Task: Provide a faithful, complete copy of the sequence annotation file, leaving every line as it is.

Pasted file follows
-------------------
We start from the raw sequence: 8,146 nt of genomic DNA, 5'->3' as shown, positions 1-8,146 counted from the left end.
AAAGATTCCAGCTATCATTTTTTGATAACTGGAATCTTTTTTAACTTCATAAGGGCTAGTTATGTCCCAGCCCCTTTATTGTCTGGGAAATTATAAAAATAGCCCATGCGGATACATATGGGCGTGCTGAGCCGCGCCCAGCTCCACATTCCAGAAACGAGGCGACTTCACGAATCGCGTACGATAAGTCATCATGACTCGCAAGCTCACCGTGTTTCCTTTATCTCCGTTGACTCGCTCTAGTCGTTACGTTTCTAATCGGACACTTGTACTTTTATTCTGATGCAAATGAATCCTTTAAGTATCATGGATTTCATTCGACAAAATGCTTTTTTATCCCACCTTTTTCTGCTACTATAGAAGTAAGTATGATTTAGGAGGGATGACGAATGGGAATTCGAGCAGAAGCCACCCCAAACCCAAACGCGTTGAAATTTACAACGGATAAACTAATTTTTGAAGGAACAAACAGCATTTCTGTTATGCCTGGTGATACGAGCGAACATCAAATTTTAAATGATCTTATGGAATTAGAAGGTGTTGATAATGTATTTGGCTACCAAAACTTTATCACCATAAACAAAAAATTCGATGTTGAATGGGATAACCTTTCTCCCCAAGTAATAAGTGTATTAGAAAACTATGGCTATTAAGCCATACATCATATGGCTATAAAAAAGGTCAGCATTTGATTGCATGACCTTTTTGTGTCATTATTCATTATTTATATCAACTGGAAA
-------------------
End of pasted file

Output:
We start from the raw sequence: 8,146 nt of genomic DNA, 5'->3' as shown, positions 1-8,146 counted from the left end.
AAAGATTCCAGCTATCATTTTTTGATAACTGGAATCTTTTTTAACTTCATAAGGGCTAGTTATGTCCCAGCCCCTTTATTGTCTGGGAAATTATAAAAATAGCCCATGCGGATACATATGGGCGTGCTGAGCCGCGCCCAGCTCCACATTCCAGAAACGAGGCGACTTCACGAATCGCGTACGATAAGTCATCATGACTCGCAAGCTCACCGTGTTTCCTTTATCTCCGTTGACTCGCTCTAGTCGTTACGTTTCTAATCGGACACTTGTACTTTTATTCTGATGCAAATGAATCCTTTAAGTATCATGGATTTCATTCGACAAAATGCTTTTTTATCCCACCTTTTTCTGCTACTATAGAAGTAAGTATGATTTAGGAGGGATGACGAATGGGAATTCGAGCAGAAGCCACCCCAAACCCAAACGCGTTGAAATTTACAACGGATAAACTAATTTTTGAAGGAACAAACAGCATTTCTGTTATGCCTGGTGATACGAGCGAACATCAAATTTTAAATGATCTTATGGAATTAGAAGGTGTTGATAATGTATTTGGCTACCAAAACTTTATCACCATAAACAAAAAATTCGATGTTGAATGGGATAACCTTTCTCCCCAAGTAATAAGTGTATTAGAAAACTATGGCTATTAAGCCATACATCATATGGCTATAAAAAAGGTCAGCATTTGATTGCATGACCTTTTTGTGTCATTATTCATTATTTATATCAACTGGAAA